Next, I will elaborate along this line of thought, and project the outcomes in a couple of years if these transactions continue. My projections are summarized in the next table below. These estimates were based on a few simple assumptions. Justifications for these assumptions are scattered in my earlier articles. So here I think it is a good idea to briefly summarize them in one place.
Regarding AAPL, the key assumptions are:
- It will continue using a constant percentage of its operating cash flow for share repurchases (and the percentage was assumed to be 78%, which is the average in recent years).
- The company’s profits are projected to grow at a 7.4% CAGR according to consensus estimates (see the second chart below). Although as repeatedly argued in my earlier articles, I think a 7.4% growth rate is a bit conservative given AAPL’s ROCE of 100%+, plenty of cash for reinvestment rate, and its pricing power to easily beat the inflation factor.
- I also assumed the average repurchase price to be 20x its operating cash flow.
As for BRK, the key assumptions are parallel to those invoked for AAPL above. And the differences are in the specific numbers. First, the percentage of operating income spent on repurchases is taken to be 68%, which is the average between 2019 and 2022. Second, the repurchase price is assumed to be its book value (“BV”) plus 8x of its operating cash flow. See my earlier analysis for details of this valuation model.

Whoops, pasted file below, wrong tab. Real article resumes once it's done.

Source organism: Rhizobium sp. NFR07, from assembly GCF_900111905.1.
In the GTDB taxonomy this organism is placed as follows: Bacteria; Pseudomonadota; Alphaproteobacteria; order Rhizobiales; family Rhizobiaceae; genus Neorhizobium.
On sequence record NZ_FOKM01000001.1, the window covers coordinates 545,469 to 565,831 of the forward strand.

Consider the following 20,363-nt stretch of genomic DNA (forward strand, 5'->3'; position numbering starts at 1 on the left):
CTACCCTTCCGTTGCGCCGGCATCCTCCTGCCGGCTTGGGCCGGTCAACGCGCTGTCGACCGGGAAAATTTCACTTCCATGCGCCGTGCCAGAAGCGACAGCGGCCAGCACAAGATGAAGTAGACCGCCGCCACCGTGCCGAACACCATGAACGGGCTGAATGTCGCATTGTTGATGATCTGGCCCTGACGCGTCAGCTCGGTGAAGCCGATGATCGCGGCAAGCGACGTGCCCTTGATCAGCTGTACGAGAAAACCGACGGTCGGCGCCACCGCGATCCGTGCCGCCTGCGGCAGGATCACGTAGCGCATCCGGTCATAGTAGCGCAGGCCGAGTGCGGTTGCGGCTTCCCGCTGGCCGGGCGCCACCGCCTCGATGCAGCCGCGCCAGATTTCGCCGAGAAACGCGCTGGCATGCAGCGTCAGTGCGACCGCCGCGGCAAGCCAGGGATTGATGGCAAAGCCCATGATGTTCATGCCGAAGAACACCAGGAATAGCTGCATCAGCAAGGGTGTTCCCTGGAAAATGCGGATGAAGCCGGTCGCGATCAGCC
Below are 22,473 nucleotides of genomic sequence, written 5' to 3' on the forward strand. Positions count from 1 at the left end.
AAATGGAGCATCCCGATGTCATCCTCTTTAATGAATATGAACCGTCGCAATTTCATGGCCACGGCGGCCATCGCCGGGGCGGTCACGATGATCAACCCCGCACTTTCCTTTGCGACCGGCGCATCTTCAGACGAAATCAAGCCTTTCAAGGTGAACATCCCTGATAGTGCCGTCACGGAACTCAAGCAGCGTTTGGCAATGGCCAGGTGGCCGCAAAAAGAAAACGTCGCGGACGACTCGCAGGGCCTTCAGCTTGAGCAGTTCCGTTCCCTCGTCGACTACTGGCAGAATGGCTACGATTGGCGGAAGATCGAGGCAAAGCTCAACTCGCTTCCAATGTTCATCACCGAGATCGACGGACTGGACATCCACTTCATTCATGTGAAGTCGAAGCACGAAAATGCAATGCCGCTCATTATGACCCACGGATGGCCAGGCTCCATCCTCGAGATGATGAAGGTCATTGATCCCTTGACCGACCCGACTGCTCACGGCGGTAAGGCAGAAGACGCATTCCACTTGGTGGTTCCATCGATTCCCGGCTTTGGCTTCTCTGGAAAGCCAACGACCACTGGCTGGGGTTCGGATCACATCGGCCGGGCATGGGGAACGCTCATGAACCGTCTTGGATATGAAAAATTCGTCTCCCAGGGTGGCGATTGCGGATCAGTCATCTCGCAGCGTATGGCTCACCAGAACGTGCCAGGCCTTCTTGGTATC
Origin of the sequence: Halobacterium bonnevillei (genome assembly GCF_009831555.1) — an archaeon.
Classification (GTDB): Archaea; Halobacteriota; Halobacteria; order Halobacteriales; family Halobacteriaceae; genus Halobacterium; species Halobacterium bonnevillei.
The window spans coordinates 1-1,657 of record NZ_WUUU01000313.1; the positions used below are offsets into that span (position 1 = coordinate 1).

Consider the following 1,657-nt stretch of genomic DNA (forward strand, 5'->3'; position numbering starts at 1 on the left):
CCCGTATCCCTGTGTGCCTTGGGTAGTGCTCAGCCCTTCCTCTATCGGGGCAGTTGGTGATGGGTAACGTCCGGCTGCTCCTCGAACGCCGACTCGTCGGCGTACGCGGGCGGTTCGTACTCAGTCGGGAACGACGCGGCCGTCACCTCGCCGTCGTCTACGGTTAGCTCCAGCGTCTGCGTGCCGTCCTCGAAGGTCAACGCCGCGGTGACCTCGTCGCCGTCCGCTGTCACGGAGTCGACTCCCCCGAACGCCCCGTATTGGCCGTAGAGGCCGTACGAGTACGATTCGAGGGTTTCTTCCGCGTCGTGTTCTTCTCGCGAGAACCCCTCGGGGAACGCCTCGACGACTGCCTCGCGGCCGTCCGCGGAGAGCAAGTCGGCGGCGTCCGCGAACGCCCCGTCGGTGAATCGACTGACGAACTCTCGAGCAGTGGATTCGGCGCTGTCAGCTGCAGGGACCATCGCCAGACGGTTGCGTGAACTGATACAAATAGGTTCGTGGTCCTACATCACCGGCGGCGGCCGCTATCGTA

Based on these assumptions, AAPL’s outstanding shares are projected to decrease by another 18.0% over the next 5 years. At the same time, BRK’s share count is projected to shrink by another 11.6%. As a result, BRK ownership of AAPL would increase from the current 5.6% to 6.8%, a 1.2% increase. Buffett did a good job above to contextualize such an increase: each 0.1% of AAPL earnings amounts to over $100 million. So, a 1.2% increase translates into an additional $1.2B of ownership of AAPL’s earnings!
When growth is considered, BRK’s ownership of AAPL’s earnings would reach a staggering $11.3 billion in five years, as highlighted in the 6th row highlighted in red and bold. This represents an almost 80% (79.1% to be more exact) increase in BRK’s claim to AAPL’s total earnings compared to its current share of $6.3 billion – all thanks to the overpowering combo of their repurchases and BRK’s addition of AAPL shares. Notably, the 79.1% increase is much more than the simple sum of their individual repurchases (18.0% for AAPL and 11.6% for BRK). That is why in my view, this is a textbook example of 1+1>2.